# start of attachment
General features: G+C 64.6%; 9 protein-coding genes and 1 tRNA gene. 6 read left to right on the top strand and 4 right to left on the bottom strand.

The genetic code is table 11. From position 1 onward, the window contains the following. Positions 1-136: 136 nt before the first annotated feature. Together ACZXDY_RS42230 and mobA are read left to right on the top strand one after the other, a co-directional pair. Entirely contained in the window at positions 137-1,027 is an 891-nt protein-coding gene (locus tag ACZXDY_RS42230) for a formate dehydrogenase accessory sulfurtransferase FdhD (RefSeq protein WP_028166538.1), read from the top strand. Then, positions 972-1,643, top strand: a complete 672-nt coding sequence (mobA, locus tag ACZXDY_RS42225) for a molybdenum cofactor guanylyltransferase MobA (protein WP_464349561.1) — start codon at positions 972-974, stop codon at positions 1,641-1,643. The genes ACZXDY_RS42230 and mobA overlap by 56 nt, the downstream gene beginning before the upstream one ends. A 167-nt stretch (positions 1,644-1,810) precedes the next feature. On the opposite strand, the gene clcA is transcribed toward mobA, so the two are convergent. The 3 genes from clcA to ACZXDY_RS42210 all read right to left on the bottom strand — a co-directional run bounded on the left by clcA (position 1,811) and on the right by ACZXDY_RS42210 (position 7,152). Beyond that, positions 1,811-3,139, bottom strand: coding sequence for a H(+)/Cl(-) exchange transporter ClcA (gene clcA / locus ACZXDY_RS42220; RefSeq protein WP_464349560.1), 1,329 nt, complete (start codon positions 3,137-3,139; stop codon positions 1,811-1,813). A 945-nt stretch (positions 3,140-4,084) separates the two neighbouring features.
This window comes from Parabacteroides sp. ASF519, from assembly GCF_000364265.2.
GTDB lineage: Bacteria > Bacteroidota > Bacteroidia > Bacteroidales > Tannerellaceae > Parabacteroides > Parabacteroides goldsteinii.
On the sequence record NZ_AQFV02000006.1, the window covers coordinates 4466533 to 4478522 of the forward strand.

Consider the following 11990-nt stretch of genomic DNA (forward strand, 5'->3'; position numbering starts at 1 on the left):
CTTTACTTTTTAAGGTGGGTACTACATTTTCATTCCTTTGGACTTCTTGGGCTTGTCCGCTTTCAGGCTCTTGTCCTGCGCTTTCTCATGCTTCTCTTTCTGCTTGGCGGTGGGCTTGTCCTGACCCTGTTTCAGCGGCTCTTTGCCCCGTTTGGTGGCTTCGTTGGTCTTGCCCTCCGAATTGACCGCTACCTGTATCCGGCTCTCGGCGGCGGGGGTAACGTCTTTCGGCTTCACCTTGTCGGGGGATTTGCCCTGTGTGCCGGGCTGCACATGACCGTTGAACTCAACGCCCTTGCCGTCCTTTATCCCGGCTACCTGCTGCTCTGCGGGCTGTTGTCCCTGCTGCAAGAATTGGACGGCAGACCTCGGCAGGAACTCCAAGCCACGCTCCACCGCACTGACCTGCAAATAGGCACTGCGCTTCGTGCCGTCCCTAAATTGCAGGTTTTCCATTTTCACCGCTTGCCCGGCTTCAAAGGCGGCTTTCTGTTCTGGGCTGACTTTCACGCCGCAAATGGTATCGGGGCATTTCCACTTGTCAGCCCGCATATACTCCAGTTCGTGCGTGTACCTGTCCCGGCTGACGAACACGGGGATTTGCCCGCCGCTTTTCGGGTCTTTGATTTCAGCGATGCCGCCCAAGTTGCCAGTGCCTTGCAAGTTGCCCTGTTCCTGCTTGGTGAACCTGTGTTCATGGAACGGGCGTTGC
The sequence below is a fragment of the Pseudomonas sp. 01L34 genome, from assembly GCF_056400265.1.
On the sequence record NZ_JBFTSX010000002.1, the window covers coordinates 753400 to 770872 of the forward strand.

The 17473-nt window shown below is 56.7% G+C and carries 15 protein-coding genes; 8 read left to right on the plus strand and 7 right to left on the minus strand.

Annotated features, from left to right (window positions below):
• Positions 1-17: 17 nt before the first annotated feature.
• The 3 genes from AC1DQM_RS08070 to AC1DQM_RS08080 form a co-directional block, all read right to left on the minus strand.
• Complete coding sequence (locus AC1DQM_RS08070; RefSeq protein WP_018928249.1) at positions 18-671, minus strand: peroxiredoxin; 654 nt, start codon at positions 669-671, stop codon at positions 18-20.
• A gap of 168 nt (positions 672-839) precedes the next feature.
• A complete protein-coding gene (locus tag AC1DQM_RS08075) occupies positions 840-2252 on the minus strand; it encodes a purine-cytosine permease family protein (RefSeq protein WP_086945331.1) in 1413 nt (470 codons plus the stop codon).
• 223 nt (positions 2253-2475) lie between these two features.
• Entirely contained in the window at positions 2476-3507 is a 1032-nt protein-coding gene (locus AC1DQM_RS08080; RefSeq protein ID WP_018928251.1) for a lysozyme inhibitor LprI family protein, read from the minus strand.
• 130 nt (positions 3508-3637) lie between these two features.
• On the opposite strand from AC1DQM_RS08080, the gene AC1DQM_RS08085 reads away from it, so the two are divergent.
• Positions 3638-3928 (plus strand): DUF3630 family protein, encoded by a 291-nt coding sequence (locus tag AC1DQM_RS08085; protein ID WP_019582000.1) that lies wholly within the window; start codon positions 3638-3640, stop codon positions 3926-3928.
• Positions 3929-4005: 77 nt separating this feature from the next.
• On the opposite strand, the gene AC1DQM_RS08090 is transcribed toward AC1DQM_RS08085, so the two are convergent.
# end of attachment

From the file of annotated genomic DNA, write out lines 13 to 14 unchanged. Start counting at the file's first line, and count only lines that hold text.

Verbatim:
• The 3 genes from AC1DQM_RS08070 to AC1DQM_RS08080 form a co-directional block, all read right to left on the minus strand.
• Complete coding sequence (locus AC1DQM_RS08070; RefSeq protein WP_018928249.1) at positions 18-671, minus strand: peroxiredoxin; 654 nt, start codon at positions 669-671, stop codon at positions 18-20.